21 November, 2013
This is the Economics Report from VOA Learning English.
A new report is praising South Africa for its economic growth over the past 20 years. The report comes from the banking company Goldman Sachs. It decided to examine South Africa's economic progress since the end of white minority rule in 1994.
Colin Coleman works for the company.
"South Africa in the last year has tended to have a motional, somewhat negative reaction both domestically and internationally. And my view is that we needed to kind of get some perspective on the past 20 years as to what's been achieved in order to get a better balance in the debate," said Colin Coleman.
The report notes changes to the South African economy over the past 20 years.
"When you look back at what Nelson Mandela inherited in May when he became president, it was really bitter pill, because you had an indebted nation that had no money. There was growing below-population growth with huge unemployment, huge racial disparities, a very volatile political social environment. Effectively, that gave way to a golden period of growth, low inflation, bringing the debt down and an extraordinary performance until the global financial crisis," Coleman said.
The report says the amount of money collected in taxes increased from $114 billion in 1994 to $814 billion. South Africans are not always happy about the direction of the economy, but business leaders and economists were pleased to see a long-term look at some of the improvements.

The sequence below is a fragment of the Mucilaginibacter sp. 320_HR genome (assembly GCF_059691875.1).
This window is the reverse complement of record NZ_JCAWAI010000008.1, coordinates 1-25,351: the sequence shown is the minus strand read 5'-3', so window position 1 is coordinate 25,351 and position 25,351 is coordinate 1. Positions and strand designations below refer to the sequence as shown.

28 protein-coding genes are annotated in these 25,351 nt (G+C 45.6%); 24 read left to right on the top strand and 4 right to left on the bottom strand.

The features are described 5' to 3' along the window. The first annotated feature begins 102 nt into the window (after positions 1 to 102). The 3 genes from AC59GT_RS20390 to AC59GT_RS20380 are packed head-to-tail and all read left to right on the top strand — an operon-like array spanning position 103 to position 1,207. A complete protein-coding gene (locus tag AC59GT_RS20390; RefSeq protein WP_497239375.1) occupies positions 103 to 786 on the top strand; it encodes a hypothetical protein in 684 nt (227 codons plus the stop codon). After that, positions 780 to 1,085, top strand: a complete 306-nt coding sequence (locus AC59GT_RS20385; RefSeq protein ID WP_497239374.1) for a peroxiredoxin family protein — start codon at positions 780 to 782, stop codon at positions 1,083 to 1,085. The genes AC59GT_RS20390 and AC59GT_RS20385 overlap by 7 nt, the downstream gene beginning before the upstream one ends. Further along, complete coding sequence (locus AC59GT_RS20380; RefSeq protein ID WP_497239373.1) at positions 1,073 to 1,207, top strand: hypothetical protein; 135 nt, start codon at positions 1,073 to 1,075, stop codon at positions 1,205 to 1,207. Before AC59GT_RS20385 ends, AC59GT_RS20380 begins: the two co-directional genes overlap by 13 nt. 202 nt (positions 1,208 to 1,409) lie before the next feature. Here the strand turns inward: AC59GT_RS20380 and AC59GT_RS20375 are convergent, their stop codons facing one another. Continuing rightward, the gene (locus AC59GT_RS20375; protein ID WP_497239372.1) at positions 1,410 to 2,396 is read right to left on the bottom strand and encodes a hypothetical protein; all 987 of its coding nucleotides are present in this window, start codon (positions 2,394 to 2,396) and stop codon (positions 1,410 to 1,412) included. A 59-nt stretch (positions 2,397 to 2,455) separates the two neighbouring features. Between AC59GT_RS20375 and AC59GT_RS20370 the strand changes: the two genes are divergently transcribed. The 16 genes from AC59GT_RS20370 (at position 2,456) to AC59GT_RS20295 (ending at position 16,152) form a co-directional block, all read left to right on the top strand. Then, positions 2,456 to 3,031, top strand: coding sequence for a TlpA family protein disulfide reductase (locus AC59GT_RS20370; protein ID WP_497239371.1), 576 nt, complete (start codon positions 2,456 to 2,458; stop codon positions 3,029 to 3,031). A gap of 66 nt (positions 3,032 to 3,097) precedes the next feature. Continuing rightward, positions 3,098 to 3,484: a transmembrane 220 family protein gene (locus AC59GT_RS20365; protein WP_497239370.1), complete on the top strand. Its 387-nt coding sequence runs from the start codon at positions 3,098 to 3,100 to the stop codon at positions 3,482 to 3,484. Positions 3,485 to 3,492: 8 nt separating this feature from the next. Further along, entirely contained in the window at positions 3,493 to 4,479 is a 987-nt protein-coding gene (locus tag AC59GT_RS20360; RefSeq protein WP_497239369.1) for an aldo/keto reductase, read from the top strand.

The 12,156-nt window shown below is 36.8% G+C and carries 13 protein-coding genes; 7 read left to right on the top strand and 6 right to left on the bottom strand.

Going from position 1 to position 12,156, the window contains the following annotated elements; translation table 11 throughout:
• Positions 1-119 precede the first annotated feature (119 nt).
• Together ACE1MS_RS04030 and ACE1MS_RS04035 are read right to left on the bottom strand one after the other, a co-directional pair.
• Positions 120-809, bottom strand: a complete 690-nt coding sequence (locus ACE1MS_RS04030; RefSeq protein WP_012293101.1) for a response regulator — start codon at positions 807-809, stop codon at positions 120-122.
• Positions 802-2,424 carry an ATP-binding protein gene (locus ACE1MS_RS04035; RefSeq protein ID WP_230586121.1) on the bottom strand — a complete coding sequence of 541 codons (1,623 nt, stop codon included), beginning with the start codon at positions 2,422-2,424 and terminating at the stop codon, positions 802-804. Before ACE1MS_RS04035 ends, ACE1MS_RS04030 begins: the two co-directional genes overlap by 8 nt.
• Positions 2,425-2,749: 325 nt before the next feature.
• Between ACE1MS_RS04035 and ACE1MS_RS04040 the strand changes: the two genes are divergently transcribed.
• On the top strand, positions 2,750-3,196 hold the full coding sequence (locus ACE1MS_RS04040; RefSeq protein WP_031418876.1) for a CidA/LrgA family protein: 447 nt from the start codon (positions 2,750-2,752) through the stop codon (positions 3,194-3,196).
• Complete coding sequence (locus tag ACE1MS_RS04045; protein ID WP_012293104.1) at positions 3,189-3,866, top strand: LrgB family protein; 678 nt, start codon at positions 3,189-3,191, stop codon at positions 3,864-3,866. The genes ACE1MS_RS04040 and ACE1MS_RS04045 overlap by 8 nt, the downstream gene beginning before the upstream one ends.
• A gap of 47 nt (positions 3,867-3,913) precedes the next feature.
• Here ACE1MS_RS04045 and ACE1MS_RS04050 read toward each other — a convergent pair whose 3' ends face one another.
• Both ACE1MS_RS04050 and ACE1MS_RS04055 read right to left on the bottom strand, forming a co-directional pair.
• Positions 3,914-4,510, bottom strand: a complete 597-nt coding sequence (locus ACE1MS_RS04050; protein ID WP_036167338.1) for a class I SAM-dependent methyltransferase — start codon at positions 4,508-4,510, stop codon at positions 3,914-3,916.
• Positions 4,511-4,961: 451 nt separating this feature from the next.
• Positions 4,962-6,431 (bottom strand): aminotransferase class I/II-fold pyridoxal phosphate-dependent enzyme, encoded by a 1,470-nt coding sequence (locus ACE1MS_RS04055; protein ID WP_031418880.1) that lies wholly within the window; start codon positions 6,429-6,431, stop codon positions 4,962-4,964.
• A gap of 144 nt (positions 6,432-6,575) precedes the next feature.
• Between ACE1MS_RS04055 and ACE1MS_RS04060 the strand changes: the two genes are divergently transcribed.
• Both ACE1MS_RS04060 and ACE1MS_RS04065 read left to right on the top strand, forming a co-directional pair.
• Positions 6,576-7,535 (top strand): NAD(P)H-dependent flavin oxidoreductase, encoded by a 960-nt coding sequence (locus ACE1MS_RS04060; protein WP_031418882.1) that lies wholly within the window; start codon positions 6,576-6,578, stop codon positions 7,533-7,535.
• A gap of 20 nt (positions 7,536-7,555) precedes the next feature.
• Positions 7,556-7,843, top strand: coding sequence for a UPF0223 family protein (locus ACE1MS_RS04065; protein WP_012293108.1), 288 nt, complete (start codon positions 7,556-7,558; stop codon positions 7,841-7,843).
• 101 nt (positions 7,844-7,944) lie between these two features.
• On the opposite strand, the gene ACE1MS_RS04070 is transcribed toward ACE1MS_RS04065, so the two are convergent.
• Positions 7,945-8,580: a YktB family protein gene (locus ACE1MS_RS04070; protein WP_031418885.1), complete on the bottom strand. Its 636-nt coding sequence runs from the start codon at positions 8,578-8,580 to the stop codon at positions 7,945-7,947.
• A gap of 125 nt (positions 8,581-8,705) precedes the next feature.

Joanne Yawitch heads the National Business Initiative, the organization works on efforts to help strengthening the economy.
"There's often a lot of doom and gloom talk about South Africa, but what the report did point out is some fairly of significant achievements over the last 20 years. In particular, there has been an increase in productivity, an increase in employment, there has been a huge increase in the number of people in the middle class. Quite a substantial improvement in the quality of life of a great number of people," said Joanne Yawitch.
But the country still has problems. The report notes South Africa's education system continues to struggle, and the unemployment rate remains at about 24 percent. It says 70 percent of those jobless people are under age 34. There are also great racial inequality, especially in terms of earnings. The reports says 85 percent of blacks are poor, while 87 percent of whites are middle to upper class.
There have been criticisms of the report. Some people say it depends heavily on general information, not cultural evidence.
When Yawitch agrees with some of the criticisms, but she says the report shows the country has come a long way.
"I think the reality certainly for me - I mean I grew up under apartheid and have spent 20 years in this democracy - is that life in South Africa is a lot better for most people than it ever was. But there are very, very big things that still have to happen. And I think that's what the report draws our attention to, is that it's a long journey and that we've made progress and must carry on," Yawitch said. "
And that's the Economics Report from VOA Learning English.